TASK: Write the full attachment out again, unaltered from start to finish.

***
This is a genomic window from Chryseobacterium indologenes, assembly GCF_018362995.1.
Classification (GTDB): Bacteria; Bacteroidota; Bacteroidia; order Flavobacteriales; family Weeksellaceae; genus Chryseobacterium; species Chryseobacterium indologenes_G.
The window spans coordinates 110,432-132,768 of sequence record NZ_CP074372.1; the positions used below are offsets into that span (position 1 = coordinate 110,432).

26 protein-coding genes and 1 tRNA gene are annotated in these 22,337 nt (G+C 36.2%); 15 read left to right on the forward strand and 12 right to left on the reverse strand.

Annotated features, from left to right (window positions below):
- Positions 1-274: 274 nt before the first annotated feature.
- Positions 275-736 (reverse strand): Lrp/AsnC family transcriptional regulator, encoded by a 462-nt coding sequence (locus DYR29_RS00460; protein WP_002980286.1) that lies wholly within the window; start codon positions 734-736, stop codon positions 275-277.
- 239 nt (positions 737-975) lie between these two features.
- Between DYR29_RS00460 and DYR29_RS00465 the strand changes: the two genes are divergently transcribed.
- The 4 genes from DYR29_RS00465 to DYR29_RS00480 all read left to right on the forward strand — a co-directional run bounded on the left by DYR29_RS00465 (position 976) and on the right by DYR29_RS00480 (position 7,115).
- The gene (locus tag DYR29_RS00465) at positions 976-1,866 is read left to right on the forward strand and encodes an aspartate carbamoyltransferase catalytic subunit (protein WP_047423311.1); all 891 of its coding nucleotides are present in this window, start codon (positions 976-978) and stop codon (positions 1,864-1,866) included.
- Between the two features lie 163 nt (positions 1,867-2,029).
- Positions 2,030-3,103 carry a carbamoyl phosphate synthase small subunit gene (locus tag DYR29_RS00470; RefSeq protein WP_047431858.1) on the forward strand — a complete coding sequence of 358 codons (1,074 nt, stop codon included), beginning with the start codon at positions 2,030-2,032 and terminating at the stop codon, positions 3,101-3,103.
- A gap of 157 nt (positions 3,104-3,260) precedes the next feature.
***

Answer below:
This is a genomic window from Chryseobacterium indologenes, assembly GCF_018362995.1.
Classification (GTDB): Bacteria; Bacteroidota; Bacteroidia; order Flavobacteriales; family Weeksellaceae; genus Chryseobacterium; species Chryseobacterium indologenes_G.
The window spans coordinates 110,432-132,768 of sequence record NZ_CP074372.1; the positions used below are offsets into that span (position 1 = coordinate 110,432).

26 protein-coding genes and 1 tRNA gene are annotated in these 22,337 nt (G+C 36.2%); 15 read left to right on the forward strand and 12 right to left on the reverse strand.

Annotated features, from left to right (window positions below):
- Positions 1-274: 274 nt before the first annotated feature.
- Positions 275-736 (reverse strand): Lrp/AsnC family transcriptional regulator, encoded by a 462-nt coding sequence (locus DYR29_RS00460; protein WP_002980286.1) that lies wholly within the window; start codon positions 734-736, stop codon positions 275-277.
- 239 nt (positions 737-975) lie between these two features.
- Between DYR29_RS00460 and DYR29_RS00465 the strand changes: the two genes are divergently transcribed.
- The 4 genes from DYR29_RS00465 to DYR29_RS00480 all read left to right on the forward strand — a co-directional run bounded on the left by DYR29_RS00465 (position 976) and on the right by DYR29_RS00480 (position 7,115).
- The gene (locus tag DYR29_RS00465) at positions 976-1,866 is read left to right on the forward strand and encodes an aspartate carbamoyltransferase catalytic subunit (protein WP_047423311.1); all 891 of its coding nucleotides are present in this window, start codon (positions 976-978) and stop codon (positions 1,864-1,866) included.
- Between the two features lie 163 nt (positions 1,867-2,029).
- Positions 2,030-3,103 carry a carbamoyl phosphate synthase small subunit gene (locus tag DYR29_RS00470; RefSeq protein WP_047431858.1) on the forward strand — a complete coding sequence of 358 codons (1,074 nt, stop codon included), beginning with the start codon at positions 2,030-2,032 and terminating at the stop codon, positions 3,101-3,103.
- A gap of 157 nt (positions 3,104-3,260) precedes the next feature.